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Virology. 1985 Apr 30;142(2):378-88.

Attenuation of murine coronavirus infection by ammonium chloride.

Abstract

Ammonium chloride at a concentration of 20 mM delayed by 4-5 hr the production of virus progeny in mouse L-2 cells infected at high multiplicity with mouse hepatitis virus (MHV). This delay was seen in the production of both intracellular and extracellular virus. However, the final titers were similar to those produced by MHV-infected cells maintained in normal medium. The manifestation of virus-induced cell fusion was similarly found to be delayed, but not otherwise decreased in severity, when ammonium chloride was present in the culture medium. Ammonium chloride caused similar delays in production of virus-specific, positive-sense RNAs and of viral polypeptides. The relative proportions and apparent molecular weights of viral RNAs and polypeptides were similar to those found in MHV-infected cells cultured in normal medium. In vitro translation of endogenously produced viral RNAs in cell extracts, prepared from MHV-infected cells, was not inhibited by ammonium chloride. Thus, ammonium chloride has no specific, inhibitory effect on viral protein synthesis. Ammonium chloride did not reduce the number of virus-infected cells in culture, as monitored by infectious center assay. Analysis of early events in MHV infection showed that ammonium chloride did not affect adsorption or internalization of MHV by L-2 cells. However, the subsequent eclipse phase, as monitored by decline in infectivity of internalized virus inoculum proceeded less efficiently in the presence of ammonium chloride. On the basis of the known inhibitory effects of ammonium chloride on lysosomal/endosomal functions, the results suggest an endosomal mechanism of MHV uncoating. Thus the primary effect of ammonium chloride on MHV infection of L-2 cells is to attenuate virus uncoating, thereby chronologically displacing all subsequent virus-encoded functions.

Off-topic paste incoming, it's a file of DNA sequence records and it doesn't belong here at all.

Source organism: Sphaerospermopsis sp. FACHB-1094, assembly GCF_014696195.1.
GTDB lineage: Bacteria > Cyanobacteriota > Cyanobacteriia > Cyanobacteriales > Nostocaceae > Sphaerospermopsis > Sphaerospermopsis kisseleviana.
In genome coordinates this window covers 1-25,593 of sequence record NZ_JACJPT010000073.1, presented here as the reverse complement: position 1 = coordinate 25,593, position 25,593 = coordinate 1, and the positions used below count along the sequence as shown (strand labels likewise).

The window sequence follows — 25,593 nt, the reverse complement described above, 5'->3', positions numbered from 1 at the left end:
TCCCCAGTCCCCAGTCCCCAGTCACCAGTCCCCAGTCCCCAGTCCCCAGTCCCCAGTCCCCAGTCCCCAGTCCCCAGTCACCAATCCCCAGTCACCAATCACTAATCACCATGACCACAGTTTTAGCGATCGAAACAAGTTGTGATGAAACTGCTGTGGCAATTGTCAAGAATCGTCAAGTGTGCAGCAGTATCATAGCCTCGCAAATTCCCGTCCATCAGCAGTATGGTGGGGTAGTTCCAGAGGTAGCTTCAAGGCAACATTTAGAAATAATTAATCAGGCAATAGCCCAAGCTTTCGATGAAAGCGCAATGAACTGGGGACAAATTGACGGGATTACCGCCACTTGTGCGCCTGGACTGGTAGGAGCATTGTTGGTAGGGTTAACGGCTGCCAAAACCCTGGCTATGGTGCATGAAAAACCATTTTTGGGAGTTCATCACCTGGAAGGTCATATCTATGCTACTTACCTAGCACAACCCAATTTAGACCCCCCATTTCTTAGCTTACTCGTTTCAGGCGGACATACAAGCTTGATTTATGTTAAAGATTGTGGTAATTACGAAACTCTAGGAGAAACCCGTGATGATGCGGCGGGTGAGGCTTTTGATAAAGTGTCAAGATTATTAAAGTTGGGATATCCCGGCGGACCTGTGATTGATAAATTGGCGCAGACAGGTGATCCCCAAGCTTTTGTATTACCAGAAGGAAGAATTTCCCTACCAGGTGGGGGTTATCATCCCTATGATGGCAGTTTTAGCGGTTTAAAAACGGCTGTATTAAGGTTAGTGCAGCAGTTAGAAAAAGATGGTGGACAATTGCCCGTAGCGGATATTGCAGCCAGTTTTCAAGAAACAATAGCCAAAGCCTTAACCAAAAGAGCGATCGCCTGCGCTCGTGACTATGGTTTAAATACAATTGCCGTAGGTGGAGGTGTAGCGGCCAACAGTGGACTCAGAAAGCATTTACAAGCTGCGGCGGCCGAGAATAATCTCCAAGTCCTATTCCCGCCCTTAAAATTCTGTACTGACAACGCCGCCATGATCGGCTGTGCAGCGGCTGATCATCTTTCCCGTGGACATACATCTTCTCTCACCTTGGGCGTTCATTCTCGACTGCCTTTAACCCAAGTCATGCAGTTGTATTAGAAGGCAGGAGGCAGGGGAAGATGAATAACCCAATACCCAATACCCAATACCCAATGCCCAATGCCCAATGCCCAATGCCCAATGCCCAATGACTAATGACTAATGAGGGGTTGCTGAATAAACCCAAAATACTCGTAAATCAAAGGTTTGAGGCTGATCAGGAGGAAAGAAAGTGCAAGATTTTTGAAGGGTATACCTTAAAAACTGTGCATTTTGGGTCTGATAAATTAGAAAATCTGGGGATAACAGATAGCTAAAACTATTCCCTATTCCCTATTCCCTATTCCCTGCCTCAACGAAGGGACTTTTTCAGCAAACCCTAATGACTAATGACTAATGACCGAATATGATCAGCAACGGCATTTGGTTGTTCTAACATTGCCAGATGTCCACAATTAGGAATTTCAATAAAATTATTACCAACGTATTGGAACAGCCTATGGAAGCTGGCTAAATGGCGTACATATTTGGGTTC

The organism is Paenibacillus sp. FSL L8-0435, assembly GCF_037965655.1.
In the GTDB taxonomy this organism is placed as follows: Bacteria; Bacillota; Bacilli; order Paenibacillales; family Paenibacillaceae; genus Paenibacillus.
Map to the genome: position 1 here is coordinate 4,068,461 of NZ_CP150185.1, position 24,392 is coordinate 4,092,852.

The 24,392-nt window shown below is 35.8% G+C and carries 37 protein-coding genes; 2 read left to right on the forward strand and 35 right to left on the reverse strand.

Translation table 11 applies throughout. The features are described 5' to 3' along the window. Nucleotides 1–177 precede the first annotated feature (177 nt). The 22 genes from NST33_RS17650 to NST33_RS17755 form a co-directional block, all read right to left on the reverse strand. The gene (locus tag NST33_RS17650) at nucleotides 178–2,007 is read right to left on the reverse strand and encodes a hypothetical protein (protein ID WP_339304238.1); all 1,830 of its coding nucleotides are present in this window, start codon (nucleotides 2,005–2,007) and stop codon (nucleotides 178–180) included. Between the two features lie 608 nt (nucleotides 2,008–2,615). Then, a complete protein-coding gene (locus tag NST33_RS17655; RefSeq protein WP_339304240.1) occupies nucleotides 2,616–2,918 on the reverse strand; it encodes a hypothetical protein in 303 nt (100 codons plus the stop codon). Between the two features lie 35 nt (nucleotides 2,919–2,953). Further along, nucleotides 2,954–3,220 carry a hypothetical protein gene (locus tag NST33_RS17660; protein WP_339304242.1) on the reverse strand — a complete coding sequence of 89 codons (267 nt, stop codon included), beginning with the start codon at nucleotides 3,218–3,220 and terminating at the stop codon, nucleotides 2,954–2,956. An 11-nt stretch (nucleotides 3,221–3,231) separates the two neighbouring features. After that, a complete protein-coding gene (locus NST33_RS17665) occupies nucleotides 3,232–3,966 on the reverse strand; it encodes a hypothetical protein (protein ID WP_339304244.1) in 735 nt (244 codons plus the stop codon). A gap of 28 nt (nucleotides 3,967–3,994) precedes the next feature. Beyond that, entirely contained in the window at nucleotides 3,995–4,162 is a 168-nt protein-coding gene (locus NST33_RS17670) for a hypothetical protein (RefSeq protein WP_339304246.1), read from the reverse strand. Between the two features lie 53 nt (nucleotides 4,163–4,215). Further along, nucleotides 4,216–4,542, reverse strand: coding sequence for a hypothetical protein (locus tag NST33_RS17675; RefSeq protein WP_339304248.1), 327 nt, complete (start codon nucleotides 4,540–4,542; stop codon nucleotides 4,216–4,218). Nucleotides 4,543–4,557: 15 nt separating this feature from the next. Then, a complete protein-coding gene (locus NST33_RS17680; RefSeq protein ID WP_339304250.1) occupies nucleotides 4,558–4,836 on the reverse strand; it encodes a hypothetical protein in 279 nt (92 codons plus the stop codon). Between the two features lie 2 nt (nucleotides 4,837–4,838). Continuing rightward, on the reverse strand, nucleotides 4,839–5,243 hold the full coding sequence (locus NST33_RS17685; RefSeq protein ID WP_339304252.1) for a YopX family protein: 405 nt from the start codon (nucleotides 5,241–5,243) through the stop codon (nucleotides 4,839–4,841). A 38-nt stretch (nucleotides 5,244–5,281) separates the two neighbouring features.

PMID:
2997991
DOI:
10.1016/0042-6822(85)90345-9
[Indexed for MEDLINE]

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